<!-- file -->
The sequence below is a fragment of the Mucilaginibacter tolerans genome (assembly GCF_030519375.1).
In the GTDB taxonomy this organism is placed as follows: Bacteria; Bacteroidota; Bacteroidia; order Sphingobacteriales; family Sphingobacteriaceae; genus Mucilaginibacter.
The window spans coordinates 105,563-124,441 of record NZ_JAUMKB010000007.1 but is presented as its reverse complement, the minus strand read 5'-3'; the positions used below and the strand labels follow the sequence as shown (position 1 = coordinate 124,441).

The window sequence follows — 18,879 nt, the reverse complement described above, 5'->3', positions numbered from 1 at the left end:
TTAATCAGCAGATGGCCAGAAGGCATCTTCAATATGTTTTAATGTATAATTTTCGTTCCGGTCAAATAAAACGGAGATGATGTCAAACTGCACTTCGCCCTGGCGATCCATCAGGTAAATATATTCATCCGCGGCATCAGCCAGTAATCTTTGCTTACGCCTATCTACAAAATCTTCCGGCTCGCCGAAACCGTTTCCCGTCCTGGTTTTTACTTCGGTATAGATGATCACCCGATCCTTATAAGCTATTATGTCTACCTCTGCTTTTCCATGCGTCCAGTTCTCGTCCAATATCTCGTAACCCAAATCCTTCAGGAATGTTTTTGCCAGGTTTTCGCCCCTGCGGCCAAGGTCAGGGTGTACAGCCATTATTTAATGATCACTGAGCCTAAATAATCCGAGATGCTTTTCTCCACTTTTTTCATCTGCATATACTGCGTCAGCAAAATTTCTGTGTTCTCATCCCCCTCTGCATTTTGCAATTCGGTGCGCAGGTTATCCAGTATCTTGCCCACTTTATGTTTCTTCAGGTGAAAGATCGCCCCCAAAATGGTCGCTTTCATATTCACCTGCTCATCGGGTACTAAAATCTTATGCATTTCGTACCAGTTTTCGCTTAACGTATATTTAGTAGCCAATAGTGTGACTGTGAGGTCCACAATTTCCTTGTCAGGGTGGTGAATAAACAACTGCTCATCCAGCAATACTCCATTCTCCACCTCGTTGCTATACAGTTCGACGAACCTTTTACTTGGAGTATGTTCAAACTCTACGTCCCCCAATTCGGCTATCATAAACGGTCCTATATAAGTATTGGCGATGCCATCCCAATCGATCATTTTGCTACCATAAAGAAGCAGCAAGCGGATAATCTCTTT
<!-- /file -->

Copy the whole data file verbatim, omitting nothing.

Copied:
The sequence below is a fragment of the Mucilaginibacter tolerans genome (assembly GCF_030519375.1).
In the GTDB taxonomy this organism is placed as follows: Bacteria; Bacteroidota; Bacteroidia; order Sphingobacteriales; family Sphingobacteriaceae; genus Mucilaginibacter.
The window spans coordinates 105,563-124,441 of record NZ_JAUMKB010000007.1 but is presented as its reverse complement, the minus strand read 5'-3'; the positions used below and the strand labels follow the sequence as shown (position 1 = coordinate 124,441).

The window sequence follows — 18,879 nt, the reverse complement described above, 5'->3', positions numbered from 1 at the left end:
TTAATCAGCAGATGGCCAGAAGGCATCTTCAATATGTTTTAATGTATAATTTTCGTTCCGGTCAAATAAAACGGAGATGATGTCAAACTGCACTTCGCCCTGGCGATCCATCAGGTAAATATATTCATCCGCGGCATCAGCCAGTAATCTTTGCTTACGCCTATCTACAAAATCTTCCGGCTCGCCGAAACCGTTTCCCGTCCTGGTTTTTACTTCGGTATAGATGATCACCCGATCCTTATAAGCTATTATGTCTACCTCTGCTTTTCCATGCGTCCAGTTCTCGTCCAATATCTCGTAACCCAAATCCTTCAGGAATGTTTTTGCCAGGTTTTCGCCCCTGCGGCCAAGGTCAGGGTGTACAGCCATTATTTAATGATCACTGAGCCTAAATAATCCGAGATGCTTTTCTCCACTTTTTTCATCTGCATATACTGCGTCAGCAAAATTTCTGTGTTCTCATCCCCCTCTGCATTTTGCAATTCGGTGCGCAGGTTATCCAGTATCTTGCCCACTTTATGTTTCTTCAGGTGAAAGATCGCCCCCAAAATGGTCGCTTTCATATTCACCTGCTCATCGGGTACTAAAATCTTATGCATTTCGTACCAGTTTTCGCTTAACGTATATTTAGTAGCCAATAGTGTGACTGTGAGGTCCACAATTTCCTTGTCAGGGTGGTGAATAAACAACTGCTCATCCAGCAATACTCCATTCTCCACCTCGTTGCTATACAGTTCGACGAACCTTTTACTTGGAGTATGTTCAAACTCTACGTCCCCCAATTCGGCTATCATAAACGGTCCTATATAAGTATTGGCGATGCCATCCCAATCGATCATTTTGCTACCATAAAGAAGCAGCAAGCGGATAATCTCTTT